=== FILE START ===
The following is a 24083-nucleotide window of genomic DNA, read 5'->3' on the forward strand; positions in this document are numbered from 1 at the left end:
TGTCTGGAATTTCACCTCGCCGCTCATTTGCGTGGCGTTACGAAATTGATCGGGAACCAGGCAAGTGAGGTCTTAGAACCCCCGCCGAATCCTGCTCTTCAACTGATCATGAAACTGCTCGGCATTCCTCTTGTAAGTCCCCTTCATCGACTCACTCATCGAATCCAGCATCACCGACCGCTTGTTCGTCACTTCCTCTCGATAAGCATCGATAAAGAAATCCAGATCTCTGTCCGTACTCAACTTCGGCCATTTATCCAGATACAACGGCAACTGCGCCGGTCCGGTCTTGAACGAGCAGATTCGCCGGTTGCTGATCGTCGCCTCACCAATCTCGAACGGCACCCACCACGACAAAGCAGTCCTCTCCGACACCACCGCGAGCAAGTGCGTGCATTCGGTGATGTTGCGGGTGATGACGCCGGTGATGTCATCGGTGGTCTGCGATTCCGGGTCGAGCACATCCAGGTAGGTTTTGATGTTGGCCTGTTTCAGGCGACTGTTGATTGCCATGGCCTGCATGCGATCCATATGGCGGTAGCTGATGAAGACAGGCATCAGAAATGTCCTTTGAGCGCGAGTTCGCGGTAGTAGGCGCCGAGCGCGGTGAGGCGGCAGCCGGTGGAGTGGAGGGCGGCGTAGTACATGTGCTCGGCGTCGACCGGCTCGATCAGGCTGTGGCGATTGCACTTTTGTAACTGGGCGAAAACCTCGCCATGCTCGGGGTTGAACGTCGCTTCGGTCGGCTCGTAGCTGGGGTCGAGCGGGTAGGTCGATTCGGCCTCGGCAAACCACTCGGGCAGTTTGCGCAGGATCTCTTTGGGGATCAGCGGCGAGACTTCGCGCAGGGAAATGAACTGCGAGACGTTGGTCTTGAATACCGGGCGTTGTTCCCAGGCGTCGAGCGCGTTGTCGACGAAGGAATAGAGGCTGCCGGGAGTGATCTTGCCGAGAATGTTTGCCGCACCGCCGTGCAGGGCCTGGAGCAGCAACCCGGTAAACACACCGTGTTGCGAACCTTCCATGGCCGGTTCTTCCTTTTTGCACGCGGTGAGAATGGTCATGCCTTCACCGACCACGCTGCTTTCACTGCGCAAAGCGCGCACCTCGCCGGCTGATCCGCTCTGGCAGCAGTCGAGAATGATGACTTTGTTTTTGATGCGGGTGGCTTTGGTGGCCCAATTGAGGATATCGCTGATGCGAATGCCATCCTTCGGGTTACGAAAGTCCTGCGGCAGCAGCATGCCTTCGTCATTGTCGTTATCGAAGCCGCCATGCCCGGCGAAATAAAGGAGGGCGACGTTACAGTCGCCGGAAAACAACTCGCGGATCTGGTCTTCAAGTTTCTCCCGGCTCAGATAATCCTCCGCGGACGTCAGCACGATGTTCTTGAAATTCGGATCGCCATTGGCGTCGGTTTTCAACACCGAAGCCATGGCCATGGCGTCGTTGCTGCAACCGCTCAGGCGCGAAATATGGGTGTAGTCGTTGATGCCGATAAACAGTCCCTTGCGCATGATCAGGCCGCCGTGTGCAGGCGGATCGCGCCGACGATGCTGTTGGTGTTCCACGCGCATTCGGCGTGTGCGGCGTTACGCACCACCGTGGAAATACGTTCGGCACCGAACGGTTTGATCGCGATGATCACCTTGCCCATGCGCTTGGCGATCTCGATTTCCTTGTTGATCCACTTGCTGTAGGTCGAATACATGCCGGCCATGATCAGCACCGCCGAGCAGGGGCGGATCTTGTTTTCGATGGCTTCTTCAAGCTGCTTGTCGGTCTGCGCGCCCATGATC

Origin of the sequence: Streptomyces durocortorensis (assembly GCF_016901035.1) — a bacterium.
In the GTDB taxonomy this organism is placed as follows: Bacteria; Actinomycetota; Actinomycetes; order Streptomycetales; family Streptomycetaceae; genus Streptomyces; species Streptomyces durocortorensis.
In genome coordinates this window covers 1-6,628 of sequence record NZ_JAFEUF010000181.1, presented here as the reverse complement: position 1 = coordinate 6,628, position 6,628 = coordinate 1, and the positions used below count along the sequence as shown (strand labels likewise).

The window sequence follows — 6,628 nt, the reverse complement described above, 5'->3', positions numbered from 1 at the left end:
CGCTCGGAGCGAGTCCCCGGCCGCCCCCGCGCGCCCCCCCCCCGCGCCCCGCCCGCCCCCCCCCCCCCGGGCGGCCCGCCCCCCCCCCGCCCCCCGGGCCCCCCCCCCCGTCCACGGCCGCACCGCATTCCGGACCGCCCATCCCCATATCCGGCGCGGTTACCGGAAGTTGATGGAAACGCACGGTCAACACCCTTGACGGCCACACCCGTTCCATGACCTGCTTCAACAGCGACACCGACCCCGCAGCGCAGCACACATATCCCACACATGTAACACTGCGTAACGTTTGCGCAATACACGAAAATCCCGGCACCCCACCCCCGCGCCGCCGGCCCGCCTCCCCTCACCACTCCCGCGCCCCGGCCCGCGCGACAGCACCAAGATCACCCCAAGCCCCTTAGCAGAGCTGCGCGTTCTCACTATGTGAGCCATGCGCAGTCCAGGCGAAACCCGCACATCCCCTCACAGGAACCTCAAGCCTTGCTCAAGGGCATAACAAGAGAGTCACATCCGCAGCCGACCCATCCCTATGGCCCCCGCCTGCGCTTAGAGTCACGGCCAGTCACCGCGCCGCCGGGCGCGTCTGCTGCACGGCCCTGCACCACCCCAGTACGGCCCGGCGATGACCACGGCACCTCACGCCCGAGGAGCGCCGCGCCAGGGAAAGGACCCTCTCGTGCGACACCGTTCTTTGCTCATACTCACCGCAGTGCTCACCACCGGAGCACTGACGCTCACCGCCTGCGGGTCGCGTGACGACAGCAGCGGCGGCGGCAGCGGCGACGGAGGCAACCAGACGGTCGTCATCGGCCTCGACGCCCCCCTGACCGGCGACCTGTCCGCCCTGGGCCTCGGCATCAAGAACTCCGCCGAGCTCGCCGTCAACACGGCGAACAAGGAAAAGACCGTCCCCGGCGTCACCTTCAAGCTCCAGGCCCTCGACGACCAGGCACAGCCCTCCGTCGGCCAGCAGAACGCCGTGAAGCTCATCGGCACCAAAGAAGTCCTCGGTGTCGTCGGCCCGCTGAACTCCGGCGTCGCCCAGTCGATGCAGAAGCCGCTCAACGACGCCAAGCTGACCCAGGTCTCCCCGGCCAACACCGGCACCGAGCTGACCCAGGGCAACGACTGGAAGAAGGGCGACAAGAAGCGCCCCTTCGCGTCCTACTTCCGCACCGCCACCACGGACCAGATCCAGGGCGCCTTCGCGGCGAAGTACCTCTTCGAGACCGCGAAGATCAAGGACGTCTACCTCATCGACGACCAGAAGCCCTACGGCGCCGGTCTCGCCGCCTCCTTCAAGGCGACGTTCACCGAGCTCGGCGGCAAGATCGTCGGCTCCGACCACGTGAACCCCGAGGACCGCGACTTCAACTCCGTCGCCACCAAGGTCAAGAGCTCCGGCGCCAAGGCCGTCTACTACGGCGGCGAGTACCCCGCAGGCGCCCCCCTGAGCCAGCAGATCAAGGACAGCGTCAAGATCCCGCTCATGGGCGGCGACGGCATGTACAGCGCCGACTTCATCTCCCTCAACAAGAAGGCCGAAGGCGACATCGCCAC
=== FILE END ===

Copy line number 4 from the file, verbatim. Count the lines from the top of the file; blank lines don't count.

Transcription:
In the GTDB taxonomy this organism is placed as follows: Bacteria; Actinomycetota; Actinomycetes; order Streptomycetales; family Streptomycetaceae; genus Streptomyces; species Streptomyces durocortorensis.